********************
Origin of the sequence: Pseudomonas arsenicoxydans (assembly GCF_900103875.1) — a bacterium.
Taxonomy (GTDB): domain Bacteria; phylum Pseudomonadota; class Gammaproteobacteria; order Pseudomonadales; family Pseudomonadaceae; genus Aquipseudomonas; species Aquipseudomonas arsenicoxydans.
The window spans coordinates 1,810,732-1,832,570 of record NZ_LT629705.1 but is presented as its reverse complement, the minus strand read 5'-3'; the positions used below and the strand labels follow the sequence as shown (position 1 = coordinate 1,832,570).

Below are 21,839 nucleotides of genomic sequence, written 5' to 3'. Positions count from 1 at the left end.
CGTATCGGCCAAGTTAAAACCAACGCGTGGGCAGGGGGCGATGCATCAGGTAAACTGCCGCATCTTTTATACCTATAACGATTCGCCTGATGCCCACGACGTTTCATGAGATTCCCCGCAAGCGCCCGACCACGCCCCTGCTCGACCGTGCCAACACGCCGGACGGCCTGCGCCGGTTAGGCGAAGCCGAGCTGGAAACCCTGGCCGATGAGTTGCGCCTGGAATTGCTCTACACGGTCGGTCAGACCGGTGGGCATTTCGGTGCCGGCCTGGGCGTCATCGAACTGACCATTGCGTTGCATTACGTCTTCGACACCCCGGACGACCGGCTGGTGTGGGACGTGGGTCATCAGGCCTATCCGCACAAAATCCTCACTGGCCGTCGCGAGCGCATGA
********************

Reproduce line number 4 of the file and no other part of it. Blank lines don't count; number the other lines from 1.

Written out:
Below are 21,839 nucleotides of genomic sequence, written 5' to 3'. Positions count from 1 at the left end.